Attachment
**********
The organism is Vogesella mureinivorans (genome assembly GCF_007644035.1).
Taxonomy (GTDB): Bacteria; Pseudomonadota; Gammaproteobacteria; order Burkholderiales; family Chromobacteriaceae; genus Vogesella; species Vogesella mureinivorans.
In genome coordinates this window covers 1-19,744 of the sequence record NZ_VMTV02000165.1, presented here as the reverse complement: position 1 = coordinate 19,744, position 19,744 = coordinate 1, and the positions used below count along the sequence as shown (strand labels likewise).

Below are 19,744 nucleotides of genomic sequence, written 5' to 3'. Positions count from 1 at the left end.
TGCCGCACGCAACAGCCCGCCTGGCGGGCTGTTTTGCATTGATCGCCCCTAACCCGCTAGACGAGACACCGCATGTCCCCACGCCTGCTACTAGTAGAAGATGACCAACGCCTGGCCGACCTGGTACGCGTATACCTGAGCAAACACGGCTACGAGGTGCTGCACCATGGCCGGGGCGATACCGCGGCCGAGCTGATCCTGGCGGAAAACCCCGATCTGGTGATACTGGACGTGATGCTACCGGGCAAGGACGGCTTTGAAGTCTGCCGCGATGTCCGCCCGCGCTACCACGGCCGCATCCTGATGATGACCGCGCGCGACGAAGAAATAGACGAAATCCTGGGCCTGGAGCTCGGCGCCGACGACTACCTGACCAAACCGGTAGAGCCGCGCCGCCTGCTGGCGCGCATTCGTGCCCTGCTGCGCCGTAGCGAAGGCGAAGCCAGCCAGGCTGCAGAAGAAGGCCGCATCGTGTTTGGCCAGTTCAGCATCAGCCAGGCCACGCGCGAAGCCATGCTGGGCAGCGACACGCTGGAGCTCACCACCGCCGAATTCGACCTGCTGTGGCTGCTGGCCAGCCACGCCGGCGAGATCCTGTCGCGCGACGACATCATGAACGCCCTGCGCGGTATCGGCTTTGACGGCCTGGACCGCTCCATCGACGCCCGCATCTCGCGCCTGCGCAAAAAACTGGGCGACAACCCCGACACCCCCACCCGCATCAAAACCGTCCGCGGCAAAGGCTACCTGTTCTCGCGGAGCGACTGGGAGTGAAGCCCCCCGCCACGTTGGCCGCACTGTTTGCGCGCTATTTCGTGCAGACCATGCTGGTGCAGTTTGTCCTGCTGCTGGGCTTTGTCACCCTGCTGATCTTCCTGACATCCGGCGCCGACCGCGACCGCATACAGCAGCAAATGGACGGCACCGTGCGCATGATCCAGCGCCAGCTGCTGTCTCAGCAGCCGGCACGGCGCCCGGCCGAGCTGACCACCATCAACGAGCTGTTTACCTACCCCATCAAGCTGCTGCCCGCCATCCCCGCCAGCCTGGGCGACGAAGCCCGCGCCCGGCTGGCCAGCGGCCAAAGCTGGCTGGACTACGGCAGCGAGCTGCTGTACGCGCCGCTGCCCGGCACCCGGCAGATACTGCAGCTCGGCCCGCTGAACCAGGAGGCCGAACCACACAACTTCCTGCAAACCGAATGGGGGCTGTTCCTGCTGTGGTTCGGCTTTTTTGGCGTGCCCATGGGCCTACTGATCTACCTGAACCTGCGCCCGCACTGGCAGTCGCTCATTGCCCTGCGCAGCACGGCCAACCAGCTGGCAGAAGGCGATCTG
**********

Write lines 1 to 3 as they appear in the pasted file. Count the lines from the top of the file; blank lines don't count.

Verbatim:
The organism is Vogesella mureinivorans (genome assembly GCF_007644035.1).
Taxonomy (GTDB): Bacteria; Pseudomonadota; Gammaproteobacteria; order Burkholderiales; family Chromobacteriaceae; genus Vogesella; species Vogesella mureinivorans.
In genome coordinates this window covers 1-19,744 of the sequence record NZ_VMTV02000165.1, presented here as the reverse complement: position 1 = coordinate 19,744, position 19,744 = coordinate 1, and the positions used below count along the sequence as shown (strand labels likewise).